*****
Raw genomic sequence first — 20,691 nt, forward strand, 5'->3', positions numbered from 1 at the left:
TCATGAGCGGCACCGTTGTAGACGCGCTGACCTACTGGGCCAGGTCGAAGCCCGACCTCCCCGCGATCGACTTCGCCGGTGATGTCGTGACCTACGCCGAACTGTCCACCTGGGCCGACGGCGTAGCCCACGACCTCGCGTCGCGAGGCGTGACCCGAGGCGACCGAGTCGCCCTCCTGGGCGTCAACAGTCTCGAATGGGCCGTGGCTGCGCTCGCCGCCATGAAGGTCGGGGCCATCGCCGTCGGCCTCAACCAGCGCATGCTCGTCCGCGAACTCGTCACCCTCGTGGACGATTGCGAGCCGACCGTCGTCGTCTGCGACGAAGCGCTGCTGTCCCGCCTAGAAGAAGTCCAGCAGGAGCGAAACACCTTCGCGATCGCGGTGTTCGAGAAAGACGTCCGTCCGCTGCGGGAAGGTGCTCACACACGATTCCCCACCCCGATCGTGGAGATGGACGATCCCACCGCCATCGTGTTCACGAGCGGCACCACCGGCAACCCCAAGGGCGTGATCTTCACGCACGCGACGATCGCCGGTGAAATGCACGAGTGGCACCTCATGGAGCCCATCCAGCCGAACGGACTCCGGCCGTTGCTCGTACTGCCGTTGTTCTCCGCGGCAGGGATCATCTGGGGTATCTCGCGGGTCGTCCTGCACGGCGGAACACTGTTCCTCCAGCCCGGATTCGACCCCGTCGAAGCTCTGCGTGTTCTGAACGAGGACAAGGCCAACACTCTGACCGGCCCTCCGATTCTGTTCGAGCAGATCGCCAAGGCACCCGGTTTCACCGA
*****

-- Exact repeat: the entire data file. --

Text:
Raw genomic sequence first — 20,691 nt, forward strand, 5'->3', positions numbered from 1 at the left:
TCATGAGCGGCACCGTTGTAGACGCGCTGACCTACTGGGCCAGGTCGAAGCCCGACCTCCCCGCGATCGACTTCGCCGGTGATGTCGTGACCTACGCCGAACTGTCCACCTGGGCCGACGGCGTAGCCCACGACCTCGCGTCGCGAGGCGTGACCCGAGGCGACCGAGTCGCCCTCCTGGGCGTCAACAGTCTCGAATGGGCCGTGGCTGCGCTCGCCGCCATGAAGGTCGGGGCCATCGCCGTCGGCCTCAACCAGCGCATGCTCGTCCGCGAACTCGTCACCCTCGTGGACGATTGCGAGCCGACCGTCGTCGTCTGCGACGAAGCGCTGCTGTCCCGCCTAGAAGAAGTCCAGCAGGAGCGAAACACCTTCGCGATCGCGGTGTTCGAGAAAGACGTCCGTCCGCTGCGGGAAGGTGCTCACACACGATTCCCCACCCCGATCGTGGAGATGGACGATCCCACCGCCATCGTGTTCACGAGCGGCACCACCGGCAACCCCAAGGGCGTGATCTTCACGCACGCGACGATCGCCGGTGAAATGCACGAGTGGCACCTCATGGAGCCCATCCAGCCGAACGGACTCCGGCCGTTGCTCGTACTGCCGTTGTTCTCCGCGGCAGGGATCATCTGGGGTATCTCGCGGGTCGTCCTGCACGGCGGAACACTGTTCCTCCAGCCCGGATTCGACCCCGTCGAAGCTCTGCGTGTTCTGAACGAGGACAAGGCCAACACTCTGACCGGCCCTCCGATTCTGTTCGAGCAGATCGCCAAGGCACCCGGTTTCACCGA